Samsung Galaxy S II AT&T Review

Introduction and Design

Flinching for a moment can really make you miss something that’s supremely inviting, especially in the mobile world where it’s constantly evolving with each device that’s coming to market. Sure it can be considered a long time in the making, even more when the original model launched overseas a few months ago, but AT&T customers are undoubtedly going to satiate their appetites with the Samsung Galaxy S II. Not surprisingly, we’ve been treated to a host of other top-shelf smartphones already – but with this, its unprecedented offerings are already being profoundly felt in more ways than one. So as we said, you might want to sit kick back and stand still, because if you happen to flinch for a mere second, you might simply find the Samsung Galaxy S II too darn fast for you to handle. Let’s slow things a bit and break it down for you.

The package contains:

  • AT&T Samsung Galaxy S II
  • microUSB cable
  • Wall Charger
  • Quick Start Guide
  • Health & Safety and Warranty Guide


So what more is there left to say about the design of AT&T’s version of the Samsung Galaxy S II? Well, for starters, it’s a bit more faithful to the original GSM model with its squared off corners and overall size – albeit, it’s a smidgen thicker at 0.35” at its thinnest point and omits the original’s physical home button. Sleek and sexy, it’s absolutely a wonderful thing to behold, since it’s deceptively light weight (4.3 oz.) thanks to its svelte all-plastic construction. The rear cover employs a textured plastic design that’s chic, but doesn’t come off as being as durable as the Captivate’s solid metal plating. Lastly, it’s still a wide looking handset that might seem too gargantuan in size for people with smaller hands to hold, but nevertheless, Samsung does a banging job in keeping it considerably hug fitting than its rivals.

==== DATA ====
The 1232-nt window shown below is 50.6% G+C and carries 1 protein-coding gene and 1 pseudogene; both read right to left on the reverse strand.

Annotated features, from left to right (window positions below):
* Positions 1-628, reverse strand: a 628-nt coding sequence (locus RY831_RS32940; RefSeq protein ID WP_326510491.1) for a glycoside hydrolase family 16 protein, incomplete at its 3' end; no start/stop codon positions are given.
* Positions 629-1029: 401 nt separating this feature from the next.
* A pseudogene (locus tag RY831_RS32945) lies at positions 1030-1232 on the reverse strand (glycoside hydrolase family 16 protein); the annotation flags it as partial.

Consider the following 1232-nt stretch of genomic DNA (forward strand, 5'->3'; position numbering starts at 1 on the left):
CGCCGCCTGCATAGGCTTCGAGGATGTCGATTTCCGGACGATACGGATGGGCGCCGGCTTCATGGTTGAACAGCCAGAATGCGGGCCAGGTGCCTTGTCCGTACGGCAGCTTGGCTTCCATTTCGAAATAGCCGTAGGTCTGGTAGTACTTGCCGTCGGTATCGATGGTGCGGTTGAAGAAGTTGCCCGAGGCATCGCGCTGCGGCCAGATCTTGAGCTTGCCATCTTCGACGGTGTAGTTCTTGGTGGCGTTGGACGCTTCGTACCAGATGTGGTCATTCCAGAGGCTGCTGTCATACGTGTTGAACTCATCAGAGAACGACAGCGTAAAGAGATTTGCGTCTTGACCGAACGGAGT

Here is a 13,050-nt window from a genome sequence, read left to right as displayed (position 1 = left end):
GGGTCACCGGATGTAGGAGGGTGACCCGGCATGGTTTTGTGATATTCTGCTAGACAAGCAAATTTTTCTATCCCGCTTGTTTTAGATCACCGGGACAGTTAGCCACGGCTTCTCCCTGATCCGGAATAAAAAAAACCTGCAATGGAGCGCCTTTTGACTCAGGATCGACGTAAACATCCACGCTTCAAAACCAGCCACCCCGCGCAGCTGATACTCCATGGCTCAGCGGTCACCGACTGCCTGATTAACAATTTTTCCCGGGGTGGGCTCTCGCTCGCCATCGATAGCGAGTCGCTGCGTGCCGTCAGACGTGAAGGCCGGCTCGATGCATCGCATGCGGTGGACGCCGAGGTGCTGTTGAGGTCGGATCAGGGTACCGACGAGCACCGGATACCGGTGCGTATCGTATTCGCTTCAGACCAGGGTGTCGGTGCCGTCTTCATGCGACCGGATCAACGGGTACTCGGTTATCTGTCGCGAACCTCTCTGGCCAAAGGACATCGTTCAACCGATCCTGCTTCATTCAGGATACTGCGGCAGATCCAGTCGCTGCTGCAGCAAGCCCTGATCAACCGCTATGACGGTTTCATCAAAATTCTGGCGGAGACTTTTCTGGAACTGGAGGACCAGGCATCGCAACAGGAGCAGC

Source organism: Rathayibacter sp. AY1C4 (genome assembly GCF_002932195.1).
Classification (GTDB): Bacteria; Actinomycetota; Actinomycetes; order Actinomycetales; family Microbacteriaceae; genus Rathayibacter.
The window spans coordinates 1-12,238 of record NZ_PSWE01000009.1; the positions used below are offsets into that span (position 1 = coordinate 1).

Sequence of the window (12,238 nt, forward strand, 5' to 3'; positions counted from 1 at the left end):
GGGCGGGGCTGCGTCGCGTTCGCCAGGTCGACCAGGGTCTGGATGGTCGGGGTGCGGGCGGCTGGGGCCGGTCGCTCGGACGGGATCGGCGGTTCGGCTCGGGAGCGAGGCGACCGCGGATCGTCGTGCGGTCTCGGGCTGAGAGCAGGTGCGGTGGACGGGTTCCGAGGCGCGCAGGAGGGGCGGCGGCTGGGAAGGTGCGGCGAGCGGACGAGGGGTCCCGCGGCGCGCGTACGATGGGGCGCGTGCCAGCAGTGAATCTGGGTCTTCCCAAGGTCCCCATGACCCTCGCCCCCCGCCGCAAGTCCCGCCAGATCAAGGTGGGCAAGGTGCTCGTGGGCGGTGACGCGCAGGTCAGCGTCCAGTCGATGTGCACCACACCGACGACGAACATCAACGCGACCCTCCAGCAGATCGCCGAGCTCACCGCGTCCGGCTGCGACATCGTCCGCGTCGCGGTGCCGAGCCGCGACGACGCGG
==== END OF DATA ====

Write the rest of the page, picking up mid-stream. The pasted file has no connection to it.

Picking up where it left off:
You can compare the Samsung Galaxy S II AT&T with many other phones using our Size Visualization Tool.